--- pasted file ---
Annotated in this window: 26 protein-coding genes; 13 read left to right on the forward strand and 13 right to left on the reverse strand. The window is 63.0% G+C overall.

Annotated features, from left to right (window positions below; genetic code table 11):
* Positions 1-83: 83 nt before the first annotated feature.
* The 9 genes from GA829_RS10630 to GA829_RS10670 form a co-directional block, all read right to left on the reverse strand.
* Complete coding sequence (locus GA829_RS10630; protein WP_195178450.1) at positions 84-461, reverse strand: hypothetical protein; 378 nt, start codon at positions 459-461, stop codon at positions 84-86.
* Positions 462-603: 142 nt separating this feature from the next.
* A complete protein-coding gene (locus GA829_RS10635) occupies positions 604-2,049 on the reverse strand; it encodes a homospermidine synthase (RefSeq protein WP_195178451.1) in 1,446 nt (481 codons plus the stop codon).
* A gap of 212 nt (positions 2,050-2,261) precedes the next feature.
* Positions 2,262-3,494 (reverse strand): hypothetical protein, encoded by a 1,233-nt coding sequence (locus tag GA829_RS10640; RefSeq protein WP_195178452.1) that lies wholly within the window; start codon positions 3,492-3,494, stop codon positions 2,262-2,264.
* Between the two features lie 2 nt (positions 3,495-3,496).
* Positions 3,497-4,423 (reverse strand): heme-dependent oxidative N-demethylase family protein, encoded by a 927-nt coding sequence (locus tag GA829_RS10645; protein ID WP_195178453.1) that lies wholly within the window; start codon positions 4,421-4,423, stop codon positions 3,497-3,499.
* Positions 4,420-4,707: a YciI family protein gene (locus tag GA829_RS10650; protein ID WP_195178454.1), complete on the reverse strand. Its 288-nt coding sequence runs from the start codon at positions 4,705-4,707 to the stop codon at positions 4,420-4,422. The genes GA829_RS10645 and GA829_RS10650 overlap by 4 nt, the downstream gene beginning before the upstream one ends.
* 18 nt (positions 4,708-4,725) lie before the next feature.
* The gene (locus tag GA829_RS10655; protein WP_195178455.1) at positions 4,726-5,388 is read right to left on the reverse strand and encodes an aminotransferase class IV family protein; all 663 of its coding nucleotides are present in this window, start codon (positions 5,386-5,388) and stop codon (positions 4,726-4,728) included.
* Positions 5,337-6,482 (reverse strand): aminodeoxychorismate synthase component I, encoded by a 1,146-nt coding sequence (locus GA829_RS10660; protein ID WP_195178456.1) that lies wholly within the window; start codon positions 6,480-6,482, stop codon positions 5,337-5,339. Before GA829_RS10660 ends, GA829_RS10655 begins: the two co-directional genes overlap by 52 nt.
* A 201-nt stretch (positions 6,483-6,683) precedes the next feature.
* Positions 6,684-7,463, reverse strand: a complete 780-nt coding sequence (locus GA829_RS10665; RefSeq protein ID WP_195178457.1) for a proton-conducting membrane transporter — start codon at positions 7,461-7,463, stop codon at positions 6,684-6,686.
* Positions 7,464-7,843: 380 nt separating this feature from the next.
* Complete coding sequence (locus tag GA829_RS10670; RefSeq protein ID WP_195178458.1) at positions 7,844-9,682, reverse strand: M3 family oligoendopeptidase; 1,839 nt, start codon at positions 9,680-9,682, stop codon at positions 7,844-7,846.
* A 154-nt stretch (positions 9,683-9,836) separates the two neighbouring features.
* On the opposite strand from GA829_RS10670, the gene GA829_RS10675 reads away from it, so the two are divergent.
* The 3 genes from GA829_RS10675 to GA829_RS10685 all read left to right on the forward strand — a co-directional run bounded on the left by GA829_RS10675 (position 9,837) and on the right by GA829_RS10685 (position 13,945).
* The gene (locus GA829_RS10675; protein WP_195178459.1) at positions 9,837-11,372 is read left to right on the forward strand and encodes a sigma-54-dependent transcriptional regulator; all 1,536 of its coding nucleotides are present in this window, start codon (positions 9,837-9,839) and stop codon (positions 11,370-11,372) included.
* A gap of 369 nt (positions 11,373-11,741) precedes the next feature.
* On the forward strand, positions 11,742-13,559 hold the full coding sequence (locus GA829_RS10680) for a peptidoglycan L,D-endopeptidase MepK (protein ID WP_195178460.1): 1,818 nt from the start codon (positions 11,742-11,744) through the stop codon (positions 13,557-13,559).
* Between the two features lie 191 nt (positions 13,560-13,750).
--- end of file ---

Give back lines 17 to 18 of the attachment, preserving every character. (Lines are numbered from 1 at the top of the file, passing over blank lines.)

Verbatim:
* Positions 6,684-7,463, reverse strand: a complete 780-nt coding sequence (locus GA829_RS10665; RefSeq protein ID WP_195178457.1) for a proton-conducting membrane transporter — start codon at positions 7,461-7,463, stop codon at positions 6,684-6,686.
* Positions 7,464-7,843: 380 nt separating this feature from the next.